The concept of friendship is one that is continuously redefined as an individual evolves, so to assign a definition would not only be foolish on my part, but extremely limiting as well. In friendship, some of us desire quality, quantity or both; and while some of us are indifferent towards the disposition, others are simply uninterested, which is all right. At the very opposite end of that spectrum, are those who look at it as a form of community, those who turn friends into family, and those who form sisterhoods and brotherhoods through their friendships. So when it comes to friendship, can quality outweigh quantity? How can friendship nurture an individual’s growth? And how do we dispose of the friendships that don’t?
I believe that in most areas of life, quality outweighs quantity. However, some prefer friends that are lacking than none at all, so if you’ve garnered satisfying friendships of just quantity, then by all means. When gauging friendships of quality or quantity, I don’t think it’s impossible to have both. But I want to emphasize the fact that genuine people are really hard to come by, so when the universe places wholesome individuals in your life, I suggest you cherish them. If the universe permits, you’ll get an opportunity to build lasting friendships with these people. In these friendships, there’ll be comfort in knowing that you can disclose the real self in all of it’s glorious vulnerability, and unpack without feeling weak. I also think that the best kinds of friendships, the ones that flawlessly outweigh quantity, are those that are well rounded. The idea of a “well rounded friendship” however, varies depending on the individual. For me, the most significant component of a well-rounded friendship is the ability to find community.
On page 133 in Bell Hooks’ “All About love”, she states, “…the other place where children in particular have the opportunity to build community and know love is in friendship. Since we choose our friends, many of us, from childhood on into our adulthood, have looked to friends for the care, respect, knowledge and all around nurturance of our growth that we did not find in family.” I thought this was so profound because friendship is where I’m still learning about love and most importantly, the balance between autonomy and dependency. I used to think vulnerability and dependency were weaknesses and that true strength lay within independence and the absence of emotions. However, through friendship, I learned that while there are advantages to being self-reliant, there’s also need for openness and stillness. I also found a community that sees me, and is still patient and understanding; something I’m still learning to be with myself. I’ve formed a sisterhood with women who inspire my growth in many ways; expanding my knowledge and encouraging me to critique my preexisting beliefs.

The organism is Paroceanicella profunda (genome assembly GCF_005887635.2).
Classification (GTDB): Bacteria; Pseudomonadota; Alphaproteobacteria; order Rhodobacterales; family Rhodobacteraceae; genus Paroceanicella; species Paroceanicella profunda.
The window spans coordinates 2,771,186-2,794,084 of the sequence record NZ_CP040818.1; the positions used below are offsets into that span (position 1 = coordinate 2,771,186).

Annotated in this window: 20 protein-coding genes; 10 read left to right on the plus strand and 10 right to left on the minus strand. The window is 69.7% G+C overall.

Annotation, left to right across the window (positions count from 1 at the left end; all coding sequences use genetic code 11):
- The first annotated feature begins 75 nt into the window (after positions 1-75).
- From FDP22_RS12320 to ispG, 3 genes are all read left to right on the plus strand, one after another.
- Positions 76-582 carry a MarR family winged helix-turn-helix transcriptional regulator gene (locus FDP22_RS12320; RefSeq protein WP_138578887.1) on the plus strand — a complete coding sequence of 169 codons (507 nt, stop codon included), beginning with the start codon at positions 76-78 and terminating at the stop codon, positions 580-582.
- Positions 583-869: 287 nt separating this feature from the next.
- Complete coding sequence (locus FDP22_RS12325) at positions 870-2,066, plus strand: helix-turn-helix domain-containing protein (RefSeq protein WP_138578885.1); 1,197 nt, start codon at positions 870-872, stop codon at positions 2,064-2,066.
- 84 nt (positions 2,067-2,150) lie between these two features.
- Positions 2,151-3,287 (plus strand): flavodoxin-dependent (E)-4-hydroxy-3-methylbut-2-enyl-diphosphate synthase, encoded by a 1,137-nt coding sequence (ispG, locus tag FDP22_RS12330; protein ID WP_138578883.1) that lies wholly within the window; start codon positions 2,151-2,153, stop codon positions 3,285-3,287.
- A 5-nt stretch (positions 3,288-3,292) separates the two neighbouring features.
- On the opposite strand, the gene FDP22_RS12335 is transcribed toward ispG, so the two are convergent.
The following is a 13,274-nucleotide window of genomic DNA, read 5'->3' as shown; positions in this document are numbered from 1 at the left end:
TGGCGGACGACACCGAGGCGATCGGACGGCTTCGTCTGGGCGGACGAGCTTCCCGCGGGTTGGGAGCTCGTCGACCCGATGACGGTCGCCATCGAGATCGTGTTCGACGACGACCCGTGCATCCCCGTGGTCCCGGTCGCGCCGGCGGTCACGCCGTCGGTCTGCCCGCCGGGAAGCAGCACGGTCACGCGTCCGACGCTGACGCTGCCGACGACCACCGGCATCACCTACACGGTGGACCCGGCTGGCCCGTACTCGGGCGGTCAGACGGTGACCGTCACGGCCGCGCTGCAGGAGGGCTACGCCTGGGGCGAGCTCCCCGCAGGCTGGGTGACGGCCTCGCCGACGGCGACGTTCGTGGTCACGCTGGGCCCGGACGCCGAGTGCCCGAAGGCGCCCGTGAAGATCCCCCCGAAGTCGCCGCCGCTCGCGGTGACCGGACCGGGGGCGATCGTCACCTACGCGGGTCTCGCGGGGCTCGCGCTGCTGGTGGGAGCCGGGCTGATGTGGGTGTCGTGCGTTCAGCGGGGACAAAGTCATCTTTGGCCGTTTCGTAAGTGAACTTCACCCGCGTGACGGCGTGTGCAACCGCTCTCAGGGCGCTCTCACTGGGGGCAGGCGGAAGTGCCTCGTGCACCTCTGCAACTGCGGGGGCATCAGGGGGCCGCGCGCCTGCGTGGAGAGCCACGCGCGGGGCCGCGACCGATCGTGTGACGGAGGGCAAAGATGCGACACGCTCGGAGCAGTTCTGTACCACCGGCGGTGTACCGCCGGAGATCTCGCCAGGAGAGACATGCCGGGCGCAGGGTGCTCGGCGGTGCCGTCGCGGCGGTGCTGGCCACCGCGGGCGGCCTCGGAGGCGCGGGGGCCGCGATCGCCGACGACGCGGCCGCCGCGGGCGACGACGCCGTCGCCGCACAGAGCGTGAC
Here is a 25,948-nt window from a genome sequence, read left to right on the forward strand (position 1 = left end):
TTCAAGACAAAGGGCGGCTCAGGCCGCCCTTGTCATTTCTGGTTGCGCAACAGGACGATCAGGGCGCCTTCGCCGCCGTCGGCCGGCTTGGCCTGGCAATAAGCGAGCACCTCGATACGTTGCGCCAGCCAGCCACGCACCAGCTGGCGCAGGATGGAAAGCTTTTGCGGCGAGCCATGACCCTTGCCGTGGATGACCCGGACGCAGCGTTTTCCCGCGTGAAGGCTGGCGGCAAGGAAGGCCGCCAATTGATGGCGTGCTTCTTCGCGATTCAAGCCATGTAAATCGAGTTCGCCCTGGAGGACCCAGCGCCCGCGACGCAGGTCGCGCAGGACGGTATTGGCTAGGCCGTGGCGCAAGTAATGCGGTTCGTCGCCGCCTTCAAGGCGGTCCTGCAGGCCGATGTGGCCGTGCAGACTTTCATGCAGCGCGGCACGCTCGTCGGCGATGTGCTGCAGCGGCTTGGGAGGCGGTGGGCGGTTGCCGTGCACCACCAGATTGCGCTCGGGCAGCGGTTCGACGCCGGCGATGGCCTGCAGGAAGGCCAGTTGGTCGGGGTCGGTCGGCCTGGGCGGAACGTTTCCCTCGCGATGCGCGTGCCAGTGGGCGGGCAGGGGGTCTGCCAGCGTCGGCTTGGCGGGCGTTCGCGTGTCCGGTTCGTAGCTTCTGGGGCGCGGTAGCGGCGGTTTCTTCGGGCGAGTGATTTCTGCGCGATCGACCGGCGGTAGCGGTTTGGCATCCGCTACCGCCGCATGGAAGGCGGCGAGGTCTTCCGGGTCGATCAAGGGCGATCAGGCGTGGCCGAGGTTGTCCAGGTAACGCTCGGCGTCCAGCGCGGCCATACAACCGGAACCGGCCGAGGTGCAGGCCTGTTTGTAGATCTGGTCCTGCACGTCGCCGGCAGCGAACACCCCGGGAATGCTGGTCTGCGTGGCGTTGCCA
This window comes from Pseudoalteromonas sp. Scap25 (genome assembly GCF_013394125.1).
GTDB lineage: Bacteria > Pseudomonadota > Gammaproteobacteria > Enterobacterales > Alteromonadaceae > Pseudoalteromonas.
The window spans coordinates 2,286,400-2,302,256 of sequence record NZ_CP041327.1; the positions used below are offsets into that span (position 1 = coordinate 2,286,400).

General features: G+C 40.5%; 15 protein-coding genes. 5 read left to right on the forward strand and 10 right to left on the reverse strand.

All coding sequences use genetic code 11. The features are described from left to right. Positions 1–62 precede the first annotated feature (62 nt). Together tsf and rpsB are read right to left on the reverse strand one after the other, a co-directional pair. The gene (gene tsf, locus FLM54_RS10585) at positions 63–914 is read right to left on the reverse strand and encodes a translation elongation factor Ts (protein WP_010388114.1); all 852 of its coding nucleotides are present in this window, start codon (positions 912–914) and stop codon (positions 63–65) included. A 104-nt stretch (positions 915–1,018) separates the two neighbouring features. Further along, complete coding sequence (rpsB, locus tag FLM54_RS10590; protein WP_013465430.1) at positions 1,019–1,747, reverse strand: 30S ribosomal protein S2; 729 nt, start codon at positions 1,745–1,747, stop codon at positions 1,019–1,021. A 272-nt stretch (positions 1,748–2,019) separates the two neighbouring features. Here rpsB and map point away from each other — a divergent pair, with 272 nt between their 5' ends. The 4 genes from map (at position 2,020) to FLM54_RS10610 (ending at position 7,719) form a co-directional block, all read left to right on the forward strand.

For many, growth is just a word, something that plants do- it’s physical. For some, growth is internal, emotional, mental and continuous. Wherever you are on that scale, the idea of “outgrowing” another, remains a simple theory, so logically it’s understandable how one could outgrow a lover or a friend. This isn’t necessarily a bad thing, as some don’t even know that there is growth to be made so they are faultless in that aspect, and also who are we to measure another’s growth? Is growth even measurable? And how do we know that we have in fact outgrown another? It’s all very subjective. But running with my own theory, I’ve come to observe that continuing a friendship that doesn’t nurture your growth ultimately deters it.
While some friendships are worth fighting for, others are simply not. However, this is up to the individual to discern and it will involve thorough analysis of you, the friend, and your relationship. In most cases, silencing the ego and the dilution of pride is imperative. Also, learning the art of self-reflection and accountability will contribute significantly, not only to the development of his/her relationships, but to an individual’s growth as well. I still think it’s necessary to root for these friends, as it’ll place you somewhere between preserving and disposing of those relationships; at a place where they have little to no effect on your growth as an individual, but where you can also support them in whatever way is conducive. Subsequently, it induces you to appreciate quality friendships.
These quality friendships will consist of individuals who’ll show up physically, mentally, and emotionally. You’ll find peace, silence, and acceptance in the space you share. And when your palms are still healing from the last time you pieced yourself together, your friends will offer their palms instead. When your feet are too heavy to walk those dark paths; with a candle in hand, they’ll walk for you. Being there might be something as miniscule as bringing a beef patty and cocoa bread from your favorite Jamaican spot or it might be as heavy as whatever holds the most gravity to you, but they will show up. And when you go back to thinking that you are the most self-reliant being, their company becomes more worthwhile than your own solitude. In my case, when melancholy came at 3am, I decided to write, not about hard times or heartache, but about friendship. It heals too. In each of my friendships, at some point I’ve been a student and a teacher, and for all that I have learned, I bow deeply in gratitude.
So when you reanalyze your friendships, does quality outweigh quantity? Are you still indifferent?
By: Bianca Onwukwe
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